Bluetooth devices could be hacked from a kilometre away

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Consumers and businesses have been warned to monitor the security of their Bluetooth devices following an alert that the products could face possible third-party attacks.

The warning came from the Bluetooth Special Interest Group (SIG) which says is raising awareness of the range of connecitivity in order to demonstrate the versatility of the technology.

 The group highlighted that asides from connecting devices such as earphones, smart speakers and computer accessories over short distances, some Bluetooth connections can span to over a kilometre - offering more flexibility but also security risks. 


The SIG noted that the majority of long-range Bluetooth conenctions concern industrial devices, but also concern large-scale sensor networks and even some drones.

However any connection could be subject to attack or breaches from cybercriminals, who could attempt to hijack connected devices or even the networks itself to gain access. 2019 has seen several major Bluetooth security alerts, including a vulnerability that was able to track iOS and Microsoft mobile device users through Bluetooth connectivity.

“All over the world, developers use Bluetooth to achieve wireless connections at distances of more than a kilometre, and these connections are the foundation of a new generation use cases like industrial asset tracking and large-scale sensor networks,” said the SIG's Martin Woolley.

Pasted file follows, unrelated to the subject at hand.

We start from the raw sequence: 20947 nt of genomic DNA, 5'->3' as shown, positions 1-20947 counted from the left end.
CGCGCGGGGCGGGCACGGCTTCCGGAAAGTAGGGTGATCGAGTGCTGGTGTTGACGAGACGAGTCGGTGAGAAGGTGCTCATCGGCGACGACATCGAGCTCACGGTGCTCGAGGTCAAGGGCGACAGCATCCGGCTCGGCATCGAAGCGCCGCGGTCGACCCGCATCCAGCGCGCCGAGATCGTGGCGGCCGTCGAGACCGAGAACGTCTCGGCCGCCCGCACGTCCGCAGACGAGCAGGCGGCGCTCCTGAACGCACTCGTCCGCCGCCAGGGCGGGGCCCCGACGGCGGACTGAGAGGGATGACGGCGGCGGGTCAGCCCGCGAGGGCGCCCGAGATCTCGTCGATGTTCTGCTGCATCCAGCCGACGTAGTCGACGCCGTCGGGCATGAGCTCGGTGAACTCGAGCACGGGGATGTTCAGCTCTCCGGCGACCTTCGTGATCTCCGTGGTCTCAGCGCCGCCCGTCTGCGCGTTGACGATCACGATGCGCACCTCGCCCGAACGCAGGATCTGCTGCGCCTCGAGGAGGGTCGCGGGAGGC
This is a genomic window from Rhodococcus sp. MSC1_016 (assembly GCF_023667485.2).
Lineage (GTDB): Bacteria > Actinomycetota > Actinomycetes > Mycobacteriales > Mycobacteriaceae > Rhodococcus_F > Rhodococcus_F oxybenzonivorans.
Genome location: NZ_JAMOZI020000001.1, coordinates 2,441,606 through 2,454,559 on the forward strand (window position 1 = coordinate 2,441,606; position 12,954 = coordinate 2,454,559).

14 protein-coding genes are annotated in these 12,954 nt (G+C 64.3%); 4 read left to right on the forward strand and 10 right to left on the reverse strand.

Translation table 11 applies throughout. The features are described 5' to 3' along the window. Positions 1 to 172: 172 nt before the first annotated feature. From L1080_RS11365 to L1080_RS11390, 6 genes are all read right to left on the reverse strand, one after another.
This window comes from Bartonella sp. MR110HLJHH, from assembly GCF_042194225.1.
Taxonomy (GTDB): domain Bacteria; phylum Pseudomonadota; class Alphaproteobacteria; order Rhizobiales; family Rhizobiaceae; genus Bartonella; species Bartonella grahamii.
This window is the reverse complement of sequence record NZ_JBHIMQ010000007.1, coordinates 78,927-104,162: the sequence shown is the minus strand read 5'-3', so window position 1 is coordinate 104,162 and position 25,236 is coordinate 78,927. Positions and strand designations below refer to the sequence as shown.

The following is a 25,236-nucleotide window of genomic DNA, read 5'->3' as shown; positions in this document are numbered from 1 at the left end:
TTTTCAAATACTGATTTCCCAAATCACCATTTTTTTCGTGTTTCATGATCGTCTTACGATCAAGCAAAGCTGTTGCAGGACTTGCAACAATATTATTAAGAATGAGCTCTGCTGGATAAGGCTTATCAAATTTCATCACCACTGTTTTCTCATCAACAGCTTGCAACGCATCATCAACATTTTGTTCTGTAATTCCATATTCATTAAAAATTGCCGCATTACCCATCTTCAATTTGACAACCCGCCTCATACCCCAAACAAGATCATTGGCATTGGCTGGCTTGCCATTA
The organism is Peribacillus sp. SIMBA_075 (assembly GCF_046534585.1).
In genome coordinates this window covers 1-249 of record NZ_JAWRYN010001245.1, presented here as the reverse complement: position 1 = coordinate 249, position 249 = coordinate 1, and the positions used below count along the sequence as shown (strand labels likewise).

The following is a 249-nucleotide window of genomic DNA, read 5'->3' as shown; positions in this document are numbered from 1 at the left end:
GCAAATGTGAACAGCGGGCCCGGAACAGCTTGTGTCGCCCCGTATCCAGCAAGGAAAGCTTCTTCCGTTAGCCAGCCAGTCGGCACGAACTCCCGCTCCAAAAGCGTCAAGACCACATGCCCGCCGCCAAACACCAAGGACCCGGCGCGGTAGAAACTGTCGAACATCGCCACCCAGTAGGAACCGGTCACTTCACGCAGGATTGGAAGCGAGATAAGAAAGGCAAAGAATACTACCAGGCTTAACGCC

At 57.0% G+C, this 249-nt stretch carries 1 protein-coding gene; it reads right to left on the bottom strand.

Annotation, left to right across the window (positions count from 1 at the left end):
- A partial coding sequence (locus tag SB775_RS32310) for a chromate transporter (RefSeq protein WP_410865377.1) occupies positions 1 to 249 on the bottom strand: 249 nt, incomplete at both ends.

“Bluetooth can do a lot more than given credit for, and, through innovation in consumer applications, it continues to enhance the lives of millions of people around the world. But, in some ways, its success created a narrow perception of its capabilities,” Woolley added.  

Developers looking to monitor the range of connectivity for upcoming or existing launches can now check this with the newly-released Bluetooth Range Estimator tool. The Bluetooth Range Estimator is an online calculator and a self-service tool that allows developers to estimate the expected range between two Bluetooth devices in several representative environments by inputting values for the variables that most impact effective range.

Mike Moore
Deputy Editor, TechRadar Pro

Mike Moore is Deputy Editor at TechRadar Pro. He has worked as a B2B and B2C tech journalist for nearly a decade, including at one of the UK's leading national newspapers and fellow Future title ITProPortal, and when he's not keeping track of all the latest enterprise and workplace trends, can most likely be found watching, following or taking part in some kind of sport.